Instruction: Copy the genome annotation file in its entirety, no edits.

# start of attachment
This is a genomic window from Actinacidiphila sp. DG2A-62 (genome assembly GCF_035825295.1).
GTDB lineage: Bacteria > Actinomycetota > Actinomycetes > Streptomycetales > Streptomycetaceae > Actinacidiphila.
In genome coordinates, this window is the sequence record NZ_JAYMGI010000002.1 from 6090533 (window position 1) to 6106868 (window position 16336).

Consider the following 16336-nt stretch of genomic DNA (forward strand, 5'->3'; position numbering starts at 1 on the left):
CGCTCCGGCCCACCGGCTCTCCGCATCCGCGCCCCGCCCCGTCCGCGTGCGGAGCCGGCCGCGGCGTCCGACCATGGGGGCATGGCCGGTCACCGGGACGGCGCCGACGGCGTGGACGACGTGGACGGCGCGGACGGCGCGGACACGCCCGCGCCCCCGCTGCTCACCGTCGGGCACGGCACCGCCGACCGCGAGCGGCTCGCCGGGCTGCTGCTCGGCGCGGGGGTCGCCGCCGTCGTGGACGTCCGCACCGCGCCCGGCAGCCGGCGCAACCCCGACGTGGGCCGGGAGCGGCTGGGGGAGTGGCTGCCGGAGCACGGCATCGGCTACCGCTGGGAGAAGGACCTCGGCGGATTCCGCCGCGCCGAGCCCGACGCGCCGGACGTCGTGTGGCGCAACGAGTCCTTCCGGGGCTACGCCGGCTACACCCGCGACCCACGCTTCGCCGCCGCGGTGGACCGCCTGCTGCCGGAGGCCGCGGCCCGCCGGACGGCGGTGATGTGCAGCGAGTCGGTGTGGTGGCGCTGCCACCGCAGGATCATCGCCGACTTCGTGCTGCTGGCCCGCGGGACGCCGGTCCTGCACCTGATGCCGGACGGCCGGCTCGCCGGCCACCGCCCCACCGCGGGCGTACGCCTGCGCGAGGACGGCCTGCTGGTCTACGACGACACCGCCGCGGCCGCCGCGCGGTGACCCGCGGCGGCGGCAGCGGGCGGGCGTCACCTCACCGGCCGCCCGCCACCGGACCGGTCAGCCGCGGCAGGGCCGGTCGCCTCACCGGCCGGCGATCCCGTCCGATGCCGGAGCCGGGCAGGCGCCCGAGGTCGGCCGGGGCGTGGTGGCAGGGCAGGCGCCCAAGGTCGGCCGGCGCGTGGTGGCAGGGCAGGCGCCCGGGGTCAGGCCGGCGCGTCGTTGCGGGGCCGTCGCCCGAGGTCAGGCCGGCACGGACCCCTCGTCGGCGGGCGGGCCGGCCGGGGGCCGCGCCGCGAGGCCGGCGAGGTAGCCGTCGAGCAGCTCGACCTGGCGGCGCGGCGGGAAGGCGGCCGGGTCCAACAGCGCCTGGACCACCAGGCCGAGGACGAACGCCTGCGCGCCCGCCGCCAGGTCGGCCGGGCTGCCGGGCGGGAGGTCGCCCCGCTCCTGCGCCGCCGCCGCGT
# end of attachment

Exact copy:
This is a genomic window from Actinacidiphila sp. DG2A-62 (genome assembly GCF_035825295.1).
GTDB lineage: Bacteria > Actinomycetota > Actinomycetes > Streptomycetales > Streptomycetaceae > Actinacidiphila.
In genome coordinates, this window is the sequence record NZ_JAYMGI010000002.1 from 6090533 (window position 1) to 6106868 (window position 16336).

Consider the following 16336-nt stretch of genomic DNA (forward strand, 5'->3'; position numbering starts at 1 on the left):
CGCTCCGGCCCACCGGCTCTCCGCATCCGCGCCCCGCCCCGTCCGCGTGCGGAGCCGGCCGCGGCGTCCGACCATGGGGGCATGGCCGGTCACCGGGACGGCGCCGACGGCGTGGACGACGTGGACGGCGCGGACGGCGCGGACACGCCCGCGCCCCCGCTGCTCACCGTCGGGCACGGCACCGCCGACCGCGAGCGGCTCGCCGGGCTGCTGCTCGGCGCGGGGGTCGCCGCCGTCGTGGACGTCCGCACCGCGCCCGGCAGCCGGCGCAACCCCGACGTGGGCCGGGAGCGGCTGGGGGAGTGGCTGCCGGAGCACGGCATCGGCTACCGCTGGGAGAAGGACCTCGGCGGATTCCGCCGCGCCGAGCCCGACGCGCCGGACGTCGTGTGGCGCAACGAGTCCTTCCGGGGCTACGCCGGCTACACCCGCGACCCACGCTTCGCCGCCGCGGTGGACCGCCTGCTGCCGGAGGCCGCGGCCCGCCGGACGGCGGTGATGTGCAGCGAGTCGGTGTGGTGGCGCTGCCACCGCAGGATCATCGCCGACTTCGTGCTGCTGGCCCGCGGGACGCCGGTCCTGCACCTGATGCCGGACGGCCGGCTCGCCGGCCACCGCCCCACCGCGGGCGTACGCCTGCGCGAGGACGGCCTGCTGGTCTACGACGACACCGCCGCGGCCGCCGCGCGGTGACCCGCGGCGGCGGCAGCGGGCGGGCGTCACCTCACCGGCCGCCCGCCACCGGACCGGTCAGCCGCGGCAGGGCCGGTCGCCTCACCGGCCGGCGATCCCGTCCGATGCCGGAGCCGGGCAGGCGCCCGAGGTCGGCCGGGGCGTGGTGGCAGGGCAGGCGCCCAAGGTCGGCCGGCGCGTGGTGGCAGGGCAGGCGCCCGGGGTCAGGCCGGCGCGTCGTTGCGGGGCCGTCGCCCGAGGTCAGGCCGGCACGGACCCCTCGTCGGCGGGCGGGCCGGCCGGGGGCCGCGCCGCGAGGCCGGCGAGGTAGCCGTCGAGCAGCTCGACCTGGCGGCGCGGCGGGAAGGCGGCCGGGTCCAACAGCGCCTGGACCACCAGGCCGAGGACGAACGCCTGCGCGCCCGCCGCCAGGTCGGCCGGGCTGCCGGGCGGGAGGTCGCCCCGCTCCTGCGCCGCCGCCGCGT